U.S. judge approves special master in Trump search case, postponing investigation


The Justice Department's criminal probe is likely to be delayed by a federal judge's decision to name a special master to evaluate documents the FBI obtained during its search of former President Donald Trump's Florida residence on Monday.

Trump's request for a special master, an impartial third party occasionally appointed in delicate cases to review documents that may be protected by attorney-client privilege, was granted by U.S. District Judge Aileen Cannon in her decision in West Palm Beach, Florida.

According to Cannon, the employee will be entrusted with analyzing records that may be subject to executive privilege in addition to those that are protected by the attorney-client privilege.

It is unknown legal ground to permit a special master to evaluate documents that might be protected by presidential privilege, a legal theory that might prevent some White House information from being made public.

Additionally, Cannon directed the Justice Department to cease studying the documents as part of its criminal investigation, which will probably restrict the department's ability to conduct further inquiry, if only briefly.

However, Cannon said American intelligence officials might keep investigating whether the records might endanger national security if they were made public.

Trump is being investigated for taking official documents from the White House after he left in January 2021 and storing them in his residence at his Mar-a-Lago estate in Palm Beach, some of which were marked as highly confidential.

Following the FBI's discovery of evidence suggesting that Trump's staff may have purposefully concealed secret documents when agents attempted to recover them in June, the Justice Department has announced that it is also looking into potential obstruction.

The government's probe may be hampered if the special master determines that part of the information is protected by Trump's assertions of executive privilege.

Trump selected Cannon in 2020, just months before he left office, and Cannon rejected the administration's claims that the documents belonged to the government and that Trump could no longer assert executive privilege because he was no longer the president.

She gave Friday as the deadline for the Justice Department and Trump's legal team to submit an unified list of potential special master candidates. Regardless of who the court ultimately chooses, they must possess the necessary security clearances and legal knowledge.

The Justice Department has not said whether it will challenge Cannon's decision or on what grounds.

According to Anthony Coley, a spokesman for the Justice Department, The United States is reviewing the ruling and will consider appropriate next measures in the ongoing dispute.

Requests for comment from Trump's representatives went unanswered.

Trump, however, added Remember, it takes courage and "guts" to challenge a thoroughly corrupt Department of "Justice" and the FBI in a post on his Truth Social platform after Cannon's decision.


On Monday, a few legal authorities criticized the judge's order as seriously faulty.

According to Jonathan Shaub, a former attorney with the Justice Department, this is not something the courts do.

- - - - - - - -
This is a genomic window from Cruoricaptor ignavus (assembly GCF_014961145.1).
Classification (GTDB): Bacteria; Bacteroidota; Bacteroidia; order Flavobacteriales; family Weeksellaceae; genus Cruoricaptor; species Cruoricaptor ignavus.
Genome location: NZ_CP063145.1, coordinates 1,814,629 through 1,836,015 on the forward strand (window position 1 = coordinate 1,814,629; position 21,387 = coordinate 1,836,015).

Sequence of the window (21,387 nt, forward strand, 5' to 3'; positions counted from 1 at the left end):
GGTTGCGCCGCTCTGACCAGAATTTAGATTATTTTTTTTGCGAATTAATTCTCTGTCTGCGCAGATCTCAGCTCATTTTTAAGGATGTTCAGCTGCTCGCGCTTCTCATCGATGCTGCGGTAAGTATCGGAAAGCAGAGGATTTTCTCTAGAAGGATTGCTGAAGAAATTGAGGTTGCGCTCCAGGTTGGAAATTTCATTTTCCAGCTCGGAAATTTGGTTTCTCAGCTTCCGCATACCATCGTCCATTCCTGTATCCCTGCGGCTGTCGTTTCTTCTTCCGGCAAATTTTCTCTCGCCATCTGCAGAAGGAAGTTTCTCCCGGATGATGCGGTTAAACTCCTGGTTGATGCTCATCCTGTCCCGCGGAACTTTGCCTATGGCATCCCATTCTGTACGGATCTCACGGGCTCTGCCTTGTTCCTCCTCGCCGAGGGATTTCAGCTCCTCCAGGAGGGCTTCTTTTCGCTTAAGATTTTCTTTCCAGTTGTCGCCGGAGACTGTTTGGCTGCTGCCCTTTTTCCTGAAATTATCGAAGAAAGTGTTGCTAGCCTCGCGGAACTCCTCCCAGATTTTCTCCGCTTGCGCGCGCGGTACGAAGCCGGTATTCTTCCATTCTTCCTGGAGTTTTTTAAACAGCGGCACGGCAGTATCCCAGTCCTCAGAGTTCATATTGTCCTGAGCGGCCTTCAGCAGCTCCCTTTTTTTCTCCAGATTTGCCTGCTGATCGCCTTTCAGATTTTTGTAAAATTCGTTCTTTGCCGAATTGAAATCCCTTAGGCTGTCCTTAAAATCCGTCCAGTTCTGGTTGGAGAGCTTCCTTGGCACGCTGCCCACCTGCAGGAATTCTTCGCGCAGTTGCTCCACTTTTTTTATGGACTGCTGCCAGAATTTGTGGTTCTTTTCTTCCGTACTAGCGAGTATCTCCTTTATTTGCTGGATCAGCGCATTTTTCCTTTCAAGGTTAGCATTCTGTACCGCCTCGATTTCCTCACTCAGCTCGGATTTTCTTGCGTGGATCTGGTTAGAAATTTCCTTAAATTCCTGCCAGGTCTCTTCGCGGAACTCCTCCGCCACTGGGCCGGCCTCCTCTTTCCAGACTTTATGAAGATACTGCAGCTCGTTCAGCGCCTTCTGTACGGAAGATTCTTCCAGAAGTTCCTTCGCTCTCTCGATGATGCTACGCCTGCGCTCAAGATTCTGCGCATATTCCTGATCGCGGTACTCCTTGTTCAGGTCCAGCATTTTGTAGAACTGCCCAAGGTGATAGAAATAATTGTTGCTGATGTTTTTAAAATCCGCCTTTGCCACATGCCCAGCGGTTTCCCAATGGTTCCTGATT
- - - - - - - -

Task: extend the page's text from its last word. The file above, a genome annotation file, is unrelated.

At this point in the investigation, before an indictment has even been returned, he said it was strange for Cannon to prevent the Justice Department from studying the information.

According to Shaub, it gives a lot of unique treatment.

Cannon stated in her decision that any future indictment based on the seizure of such materials would damage Trump's reputation because of the stigma associated with having had his home searched.

Trump claims that the Justice Department is conducting a biased witch hunt against him without providing any supporting evidence. His attorneys suggested that the government would benefit greatly from having a neutral third party analyze the documents.

The Justice Department maintained that since its filter team a team of agents who are not involved in the investigation had finished its work, there was no need to appoint a special master.

520 pages that might be protected by the attorney-client privilege were found and set aside by the agents, the prosecution claimed at a hearing on September 1. The investigation team for the criminal investigation has already looked over the remaining documents.

Cannon said she was aware of at least two occasions in which members of the investigative team were exposed to data that were later identified as possibly privileged, and she expressed her concerns about how the Justice Department had handled its privilege assessment in her decision on Monday.

She argued that just those occurrences raise concerns about the effectiveness of the filter review procedure, even if they were wholly unintentional.

Republican and Democratic former Justice Department attorneys alike have condemned Trump's request for a special master.

Bill Barr, a Trump appointee and former attorney general, told Reuters in an interview that he didn't believe a special master made sense in connection with documents that would be protected by presidential privilege.

The government owns the records if they constitute formal discussions concerning executive acts and are therefore protected by executive privilege.

John Bolton, a former assistant attorney general in charge of the Justice Department's Civil Division and Trump's top national security adviser, referred to the judge's decision as amateurish"and poorly thought out.

The temporary injunction should be immediately appealed, but Bolton advised the Justice Department to cooperate and hasten the execution of the judge's decision.

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